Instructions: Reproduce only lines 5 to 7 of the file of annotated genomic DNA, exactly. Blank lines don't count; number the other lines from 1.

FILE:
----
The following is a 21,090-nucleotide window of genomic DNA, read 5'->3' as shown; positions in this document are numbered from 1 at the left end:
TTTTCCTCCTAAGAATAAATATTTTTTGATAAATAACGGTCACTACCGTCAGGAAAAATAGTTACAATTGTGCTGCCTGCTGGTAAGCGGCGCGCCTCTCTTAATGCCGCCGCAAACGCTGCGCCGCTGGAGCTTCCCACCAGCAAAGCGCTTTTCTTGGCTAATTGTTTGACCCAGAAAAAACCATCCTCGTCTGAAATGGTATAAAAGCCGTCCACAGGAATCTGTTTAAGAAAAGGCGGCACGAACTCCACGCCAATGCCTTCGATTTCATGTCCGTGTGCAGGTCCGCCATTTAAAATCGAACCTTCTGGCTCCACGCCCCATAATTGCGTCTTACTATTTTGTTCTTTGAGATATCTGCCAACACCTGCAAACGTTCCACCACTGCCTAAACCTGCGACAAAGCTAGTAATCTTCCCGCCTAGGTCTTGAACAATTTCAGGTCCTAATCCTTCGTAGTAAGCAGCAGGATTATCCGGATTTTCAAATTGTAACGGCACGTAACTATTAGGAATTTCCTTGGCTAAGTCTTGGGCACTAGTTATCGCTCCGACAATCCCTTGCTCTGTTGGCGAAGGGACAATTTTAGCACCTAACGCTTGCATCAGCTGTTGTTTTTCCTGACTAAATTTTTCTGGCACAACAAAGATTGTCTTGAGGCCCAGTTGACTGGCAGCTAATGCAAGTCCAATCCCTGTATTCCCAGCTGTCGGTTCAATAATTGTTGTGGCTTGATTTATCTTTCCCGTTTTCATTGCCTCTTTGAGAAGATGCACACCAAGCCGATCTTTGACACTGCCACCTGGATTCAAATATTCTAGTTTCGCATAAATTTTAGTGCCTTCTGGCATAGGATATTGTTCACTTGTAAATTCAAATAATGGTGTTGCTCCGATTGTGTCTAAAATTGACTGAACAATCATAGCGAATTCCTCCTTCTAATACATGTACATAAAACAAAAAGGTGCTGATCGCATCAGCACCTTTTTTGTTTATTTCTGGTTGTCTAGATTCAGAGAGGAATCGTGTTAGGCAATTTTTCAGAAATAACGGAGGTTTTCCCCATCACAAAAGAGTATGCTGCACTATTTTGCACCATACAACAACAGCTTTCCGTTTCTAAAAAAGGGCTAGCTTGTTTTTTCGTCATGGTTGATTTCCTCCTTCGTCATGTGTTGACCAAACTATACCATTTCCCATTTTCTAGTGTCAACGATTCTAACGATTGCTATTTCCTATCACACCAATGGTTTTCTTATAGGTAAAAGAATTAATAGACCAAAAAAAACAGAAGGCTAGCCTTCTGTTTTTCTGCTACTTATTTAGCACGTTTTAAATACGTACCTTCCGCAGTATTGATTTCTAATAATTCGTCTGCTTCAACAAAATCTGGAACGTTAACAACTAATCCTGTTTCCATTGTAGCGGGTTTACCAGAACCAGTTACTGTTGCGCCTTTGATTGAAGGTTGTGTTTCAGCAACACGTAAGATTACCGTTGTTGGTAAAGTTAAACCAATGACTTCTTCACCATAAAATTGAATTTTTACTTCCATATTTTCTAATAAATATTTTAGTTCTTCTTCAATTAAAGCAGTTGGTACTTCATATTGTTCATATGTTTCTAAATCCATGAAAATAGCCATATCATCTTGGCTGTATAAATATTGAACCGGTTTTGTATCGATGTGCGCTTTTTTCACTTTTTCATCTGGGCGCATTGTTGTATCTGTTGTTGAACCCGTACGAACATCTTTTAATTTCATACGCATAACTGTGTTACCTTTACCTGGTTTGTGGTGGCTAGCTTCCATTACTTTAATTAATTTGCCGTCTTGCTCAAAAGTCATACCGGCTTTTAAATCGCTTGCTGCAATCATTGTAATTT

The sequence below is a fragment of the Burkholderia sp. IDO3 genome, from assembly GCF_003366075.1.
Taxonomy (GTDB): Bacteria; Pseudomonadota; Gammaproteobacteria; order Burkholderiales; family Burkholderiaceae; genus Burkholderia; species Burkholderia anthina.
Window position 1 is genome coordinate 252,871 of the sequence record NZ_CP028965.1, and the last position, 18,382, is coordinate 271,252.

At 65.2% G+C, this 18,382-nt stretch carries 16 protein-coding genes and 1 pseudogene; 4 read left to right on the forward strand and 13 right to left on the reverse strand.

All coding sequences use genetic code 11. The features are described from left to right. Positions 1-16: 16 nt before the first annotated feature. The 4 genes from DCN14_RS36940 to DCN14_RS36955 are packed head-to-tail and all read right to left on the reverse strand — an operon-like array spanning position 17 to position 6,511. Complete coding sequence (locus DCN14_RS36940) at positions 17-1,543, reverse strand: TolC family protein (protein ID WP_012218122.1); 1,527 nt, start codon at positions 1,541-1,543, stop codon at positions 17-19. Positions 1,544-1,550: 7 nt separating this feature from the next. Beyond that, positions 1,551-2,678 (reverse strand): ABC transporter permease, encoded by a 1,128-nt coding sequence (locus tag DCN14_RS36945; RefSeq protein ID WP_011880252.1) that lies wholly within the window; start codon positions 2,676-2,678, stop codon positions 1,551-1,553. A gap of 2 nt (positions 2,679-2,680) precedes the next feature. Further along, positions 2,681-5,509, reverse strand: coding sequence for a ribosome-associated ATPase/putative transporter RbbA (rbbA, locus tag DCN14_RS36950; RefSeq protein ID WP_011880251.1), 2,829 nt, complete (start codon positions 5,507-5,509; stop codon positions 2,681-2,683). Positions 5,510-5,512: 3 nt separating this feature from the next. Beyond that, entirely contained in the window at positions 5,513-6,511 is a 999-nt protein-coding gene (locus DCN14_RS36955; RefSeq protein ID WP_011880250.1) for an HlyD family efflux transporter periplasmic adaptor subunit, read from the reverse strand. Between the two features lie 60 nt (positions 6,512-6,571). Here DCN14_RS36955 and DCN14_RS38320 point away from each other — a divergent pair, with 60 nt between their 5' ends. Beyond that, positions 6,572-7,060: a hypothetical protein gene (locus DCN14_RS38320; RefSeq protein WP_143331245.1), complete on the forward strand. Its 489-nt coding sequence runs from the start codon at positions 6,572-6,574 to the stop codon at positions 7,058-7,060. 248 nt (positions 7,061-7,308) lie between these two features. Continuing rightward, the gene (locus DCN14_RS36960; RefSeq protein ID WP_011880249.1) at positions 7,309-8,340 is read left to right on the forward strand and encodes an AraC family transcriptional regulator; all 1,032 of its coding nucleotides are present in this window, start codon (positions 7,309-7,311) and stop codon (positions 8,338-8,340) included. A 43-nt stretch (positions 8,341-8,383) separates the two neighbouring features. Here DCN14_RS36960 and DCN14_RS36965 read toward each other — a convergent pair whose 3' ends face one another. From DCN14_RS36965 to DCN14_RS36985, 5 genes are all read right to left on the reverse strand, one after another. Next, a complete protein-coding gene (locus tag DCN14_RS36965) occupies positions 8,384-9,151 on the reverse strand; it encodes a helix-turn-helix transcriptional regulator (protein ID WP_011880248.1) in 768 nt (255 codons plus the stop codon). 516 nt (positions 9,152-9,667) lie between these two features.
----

Window position 1 is genome coordinate 252,871 of the sequence record NZ_CP028965.1, and the last position, 18,382, is coordinate 271,252.

At 65.2% G+C, this 18,382-nt stretch carries 16 protein-coding genes and 1 pseudogene; 4 read left to right on the forward strand and 13 right to left on the reverse strand.

All coding sequences use genetic code 11. The features are described from left to right. Positions 1-16: 16 nt before the first annotated feature. The 4 genes from DCN14_RS36940 to DCN14_RS36955 are packed head-to-tail and all read right to left on the reverse strand — an operon-like array spanning position 17 to position 6,511. Complete coding sequence (locus DCN14_RS36940) at positions 17-1,543, reverse strand: TolC family protein (protein ID WP_012218122.1); 1,527 nt, start codon at positions 1,541-1,543, stop codon at positions 17-19. Positions 1,544-1,550: 7 nt separating this feature from the next. Beyond that, positions 1,551-2,678 (reverse strand): ABC transporter permease, encoded by a 1,128-nt coding sequence (locus tag DCN14_RS36945; RefSeq protein ID WP_011880252.1) that lies wholly within the window; start codon positions 2,676-2,678, stop codon positions 1,551-1,553. A gap of 2 nt (positions 2,679-2,680) precedes the next feature. Further along, positions 2,681-5,509, reverse strand: coding sequence for a ribosome-associated ATPase/putative transporter RbbA (rbbA, locus tag DCN14_RS36950; RefSeq protein ID WP_011880251.1), 2,829 nt, complete (start codon positions 5,507-5,509; stop codon positions 2,681-2,683). Positions 5,510-5,512: 3 nt separating this feature from the next. Beyond that, entirely contained in the window at positions 5,513-6,511 is a 999-nt protein-coding gene (locus DCN14_RS36955; RefSeq protein ID WP_011880250.1) for an HlyD family efflux transporter periplasmic adaptor subunit, read from the reverse strand. Between the two features lie 60 nt (positions 6,512-6,571). Here DCN14_RS36955 and DCN14_RS38320 point away from each other — a divergent pair, with 60 nt between their 5' ends. Beyond that, positions 6,572-7,060: a hypothetical protein gene (locus DCN14_RS38320; RefSeq protein WP_143331245.1), complete on the forward strand. Its 489-nt coding sequence runs from the start codon at positions 6,572-6,574 to the stop codon at positions 7,058-7,060. 248 nt (positions 7,061-7,308) lie between these two features. Continuing rightward, the gene (locus DCN14_RS36960; RefSeq protein ID WP_011880249.1) at positions 7,309-8,340 is read left to right on the forward strand and encodes an AraC family transcriptional regulator; all 1,032 of its coding nucleotides are present in this window, start codon (positions 7,309-7,311) and stop codon (positions 8,338-8,340) included. A 43-nt stretch (positions 8,341-8,383) separates the two neighbouring features. Here DCN14_RS36960 and DCN14_RS36965 read toward each other — a convergent pair whose 3' ends face one another. From DCN14_RS36965 to DCN14_RS36985, 5 genes are all read right to left on the reverse strand, one after another. Next, a complete protein-coding gene (locus tag DCN14_RS36965) occupies positions 8,384-9,151 on the reverse strand; it encodes a helix-turn-helix transcriptional regulator (protein ID WP_011880248.1) in 768 nt (255 codons plus the stop codon). 516 nt (positions 9,152-9,667) lie between these two features.